top of page
  • Writer's pictureRory O'Keeffe, Koraki

Caretaker government breaks, misleads regarding, refugee law

Greece's caretaker government has taken up the reins of its predecessor by working on walls it intends to use to illegally prevent people entering Greece in their search for safe places to live, learn and work.


Its Prime Minister Ioannis Sharma has also made some fundamental mistakes in his presentation of refugee law and how it works. We are happy to clear this misunderstanding up, and to explain how – if this is really anyone's aim – to end 'people smuggling'.


(The following was intended for publication last week, but the Pylos catastrophe of course took priority over it. As the points within are still relevant, however, and will be even when the new government is elected, we are publishing now. For more information on our daily and weekly people movement and politics updates, contact us here)

The Greek caretaker government, in post until the next Greek general elections on Sunday 25 June 2023, has shown its disregard for international law and human rights by working on walls in the Evros region.


It is not illegal to build a wall, but it absolutely is to use one to prevent people from applying for asylum.


The walls are being built on an 11km stretch from Kastanies to Vyssa, for 28km from Psathades to Ferres, and for 35km from Kornofolia to Psathades.


The walls are being erected at points where the river Evros is easiest to cross at present, an openly hostile and legally-dubious attempt to stop all new arrivals from entering Greece.


The country’s acting Prime Minister Ioannis Sharma, said:


Thanks to the government of the Turkish Republic because, as we can see, it is cooperating with the Greek government to deal with the scourge of democratic societies that characterises the ruthless exploitation of individuals from traffickers.


Those who request asylum must use the statutory entry gates in Greece. From there on, any entry that is not made from there creates a question of regularity and what we owe is to make the necessary efforts.


Briefly, because the statement deserves little more, people entering Greece to apply for asylum are not being trafficked.


Some certainly have paid people ‘smugglers’ (although…), but trafficking is a very different activity, and to characterise both as the same is either to accidentally play down the seriousness of people trafficking, or to deliberately misrepresent the realities of what people ’smuggling’ is, what it is for, and why at present it is so lucrative.


Which leads us to the idea that people who wish to claim asylum in Greece ‘must ask to do so at the entry gates’.


First, that isn’t the law. A person is entitled to enter a country to request asylum as long as they do so ‘at the first available opportunity’. That absolutely is not the same as ‘one must ask for asylum at a specific geographical location to be decided by a government, and if this is not done they can be expelled from the country’.


Second, most people who come to Greece do not wish to apply for asylum here. They wish to travel further into the EU to apply there. This is their legal and human right.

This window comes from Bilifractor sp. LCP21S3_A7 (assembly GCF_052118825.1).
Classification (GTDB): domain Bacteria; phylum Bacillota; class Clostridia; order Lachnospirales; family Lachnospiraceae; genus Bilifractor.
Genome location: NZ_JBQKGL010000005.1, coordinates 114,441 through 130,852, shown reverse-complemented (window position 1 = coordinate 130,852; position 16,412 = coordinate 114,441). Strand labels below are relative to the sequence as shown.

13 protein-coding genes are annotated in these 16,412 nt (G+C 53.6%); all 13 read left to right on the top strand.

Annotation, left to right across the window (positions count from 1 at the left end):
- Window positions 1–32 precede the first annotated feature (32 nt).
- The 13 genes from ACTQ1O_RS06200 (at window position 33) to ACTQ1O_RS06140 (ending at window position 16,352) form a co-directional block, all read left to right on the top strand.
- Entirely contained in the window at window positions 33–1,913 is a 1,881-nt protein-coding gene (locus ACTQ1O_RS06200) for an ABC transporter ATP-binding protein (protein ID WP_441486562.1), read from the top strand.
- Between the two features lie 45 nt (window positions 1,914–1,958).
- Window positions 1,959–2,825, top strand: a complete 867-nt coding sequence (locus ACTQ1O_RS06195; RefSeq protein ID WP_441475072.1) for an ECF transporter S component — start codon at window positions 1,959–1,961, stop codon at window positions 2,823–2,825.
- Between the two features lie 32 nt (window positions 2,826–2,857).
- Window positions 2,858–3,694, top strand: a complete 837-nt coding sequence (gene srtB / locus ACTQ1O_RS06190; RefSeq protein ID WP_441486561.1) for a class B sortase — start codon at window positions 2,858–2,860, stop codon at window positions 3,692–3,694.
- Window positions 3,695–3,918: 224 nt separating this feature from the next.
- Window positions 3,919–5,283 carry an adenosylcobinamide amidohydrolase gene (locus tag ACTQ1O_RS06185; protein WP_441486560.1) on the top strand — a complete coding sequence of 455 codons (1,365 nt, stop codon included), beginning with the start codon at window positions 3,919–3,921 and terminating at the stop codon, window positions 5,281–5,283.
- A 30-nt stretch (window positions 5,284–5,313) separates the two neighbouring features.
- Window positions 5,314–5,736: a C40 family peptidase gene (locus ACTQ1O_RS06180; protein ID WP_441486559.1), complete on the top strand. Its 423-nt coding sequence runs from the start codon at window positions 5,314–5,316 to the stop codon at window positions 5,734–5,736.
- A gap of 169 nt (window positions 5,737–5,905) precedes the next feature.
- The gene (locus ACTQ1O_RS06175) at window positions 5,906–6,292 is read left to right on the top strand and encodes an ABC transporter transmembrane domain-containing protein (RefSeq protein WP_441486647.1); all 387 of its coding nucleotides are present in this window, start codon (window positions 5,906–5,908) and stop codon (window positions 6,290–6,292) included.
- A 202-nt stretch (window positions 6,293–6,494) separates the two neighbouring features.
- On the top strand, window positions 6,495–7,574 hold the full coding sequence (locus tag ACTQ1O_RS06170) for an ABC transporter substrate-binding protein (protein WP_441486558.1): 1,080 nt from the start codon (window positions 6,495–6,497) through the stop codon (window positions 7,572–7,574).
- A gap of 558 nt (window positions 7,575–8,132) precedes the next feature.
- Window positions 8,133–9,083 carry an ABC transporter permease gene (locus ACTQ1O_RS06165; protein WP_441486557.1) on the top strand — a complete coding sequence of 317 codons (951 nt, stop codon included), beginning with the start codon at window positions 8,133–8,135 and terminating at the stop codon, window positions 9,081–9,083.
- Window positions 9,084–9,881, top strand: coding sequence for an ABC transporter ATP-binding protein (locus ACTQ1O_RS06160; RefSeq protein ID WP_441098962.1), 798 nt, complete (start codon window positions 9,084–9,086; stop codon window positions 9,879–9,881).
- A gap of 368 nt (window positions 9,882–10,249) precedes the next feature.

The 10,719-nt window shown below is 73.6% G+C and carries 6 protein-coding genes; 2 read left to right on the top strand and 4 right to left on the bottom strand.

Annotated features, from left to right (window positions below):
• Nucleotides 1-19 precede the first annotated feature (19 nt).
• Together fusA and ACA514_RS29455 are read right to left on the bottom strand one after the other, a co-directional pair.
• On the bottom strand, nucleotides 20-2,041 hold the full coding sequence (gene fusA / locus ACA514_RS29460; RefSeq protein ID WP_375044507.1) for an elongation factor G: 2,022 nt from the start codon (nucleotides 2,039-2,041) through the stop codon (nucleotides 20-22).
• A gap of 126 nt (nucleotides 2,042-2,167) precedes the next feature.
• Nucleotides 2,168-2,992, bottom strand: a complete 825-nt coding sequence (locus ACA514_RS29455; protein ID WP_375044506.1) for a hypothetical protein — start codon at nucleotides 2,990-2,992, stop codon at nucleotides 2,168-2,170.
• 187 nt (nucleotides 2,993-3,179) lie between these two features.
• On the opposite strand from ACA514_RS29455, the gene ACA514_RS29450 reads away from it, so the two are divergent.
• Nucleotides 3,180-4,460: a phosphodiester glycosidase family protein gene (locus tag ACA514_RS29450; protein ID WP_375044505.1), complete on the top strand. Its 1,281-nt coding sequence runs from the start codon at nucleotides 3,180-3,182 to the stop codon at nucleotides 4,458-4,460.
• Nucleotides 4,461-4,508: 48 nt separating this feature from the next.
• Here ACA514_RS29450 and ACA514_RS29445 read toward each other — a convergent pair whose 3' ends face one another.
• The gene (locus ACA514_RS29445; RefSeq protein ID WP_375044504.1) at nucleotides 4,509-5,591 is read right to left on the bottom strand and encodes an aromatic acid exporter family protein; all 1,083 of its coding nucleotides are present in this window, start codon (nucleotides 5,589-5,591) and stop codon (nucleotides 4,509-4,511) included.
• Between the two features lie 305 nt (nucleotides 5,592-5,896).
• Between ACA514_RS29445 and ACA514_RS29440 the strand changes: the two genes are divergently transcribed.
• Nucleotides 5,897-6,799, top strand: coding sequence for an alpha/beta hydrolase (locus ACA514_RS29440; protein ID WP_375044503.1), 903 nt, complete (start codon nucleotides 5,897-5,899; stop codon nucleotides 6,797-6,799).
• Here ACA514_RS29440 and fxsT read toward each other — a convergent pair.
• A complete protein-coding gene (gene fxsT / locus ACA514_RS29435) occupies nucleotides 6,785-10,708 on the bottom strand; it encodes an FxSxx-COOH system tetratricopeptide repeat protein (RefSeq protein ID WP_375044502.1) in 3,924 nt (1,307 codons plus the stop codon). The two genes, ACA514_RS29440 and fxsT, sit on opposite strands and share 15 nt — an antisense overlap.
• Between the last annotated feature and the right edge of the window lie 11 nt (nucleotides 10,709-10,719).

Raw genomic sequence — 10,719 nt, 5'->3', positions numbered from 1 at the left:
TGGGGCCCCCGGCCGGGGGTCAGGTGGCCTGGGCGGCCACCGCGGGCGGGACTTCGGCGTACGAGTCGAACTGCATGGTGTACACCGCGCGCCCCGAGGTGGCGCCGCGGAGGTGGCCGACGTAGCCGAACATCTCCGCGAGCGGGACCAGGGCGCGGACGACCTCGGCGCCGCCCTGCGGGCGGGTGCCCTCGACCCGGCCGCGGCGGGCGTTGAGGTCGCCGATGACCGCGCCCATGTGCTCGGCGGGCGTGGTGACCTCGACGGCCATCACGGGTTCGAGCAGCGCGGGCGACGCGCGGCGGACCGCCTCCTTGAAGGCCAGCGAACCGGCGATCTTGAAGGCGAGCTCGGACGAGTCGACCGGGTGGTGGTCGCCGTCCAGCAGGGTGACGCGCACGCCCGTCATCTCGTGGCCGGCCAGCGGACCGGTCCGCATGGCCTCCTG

They are prevented from doing so by a rule the Greek government and EU are pretending is acceptable, that anyone who enters Greece must ask for asylum in Greece, or be denied access. But people are legally allowed to cross borders to seek asylum.


Third, the Greek government has an astonishing and sickening record of pushing people back from its borders, often including beating, stealing from, and sexually assaulting them at the same time. Requiring people who do not wish to be granted asylum in Greece to negotiate with thieves, thugs and purveyors of sexual violence is an insane and unacceptable demand or expectation, just as it is unacceptable and absurd that the Greek government chooses such people to be its 'public face'.


Fourth, the entire focus and point of the illegal EU-Turkey deal is that people are absolutely not allowed to reach ‘the entrance gates’ and that if they do so, they are likely to be forced back into Türkiye.


These reasons are why people turn to ‘smugglers’.


The entire border system is designed to ensure that people who wish to find safe places to live, learn and work are not allowed to do so, by preventing them from travelling across Greece, preventing them from entering Greece, preventing them even from reaching Greece and if they do, ensuring they are deported to Türkiye.


It is an exercise in illegality and immorality. It must end.


If anyone is serious about ending people ‘smuggling’, they must instead open safe routes to countries across the EU, which are accessible to all, end violent (and all other) pushbacks at the Greek borders, and end all deals with third countries which strip men, women and children of their legal and human rights to travel to seek safe places to live, learn and work.


This will end people ‘smuggling’ as a lucrative activity at a stroke. Until it is done, governments – Greek and others – and the EU, not those who need to travel and are prevented from doing so by ‘regular’ means, are entirely responsible for the success of the ‘smuggling’ model.

0 comments
  • Facebook Social Icon
  • Twitter Social Icon
  • YouTube Social  Icon
  • Instagram Social Icon
bottom of page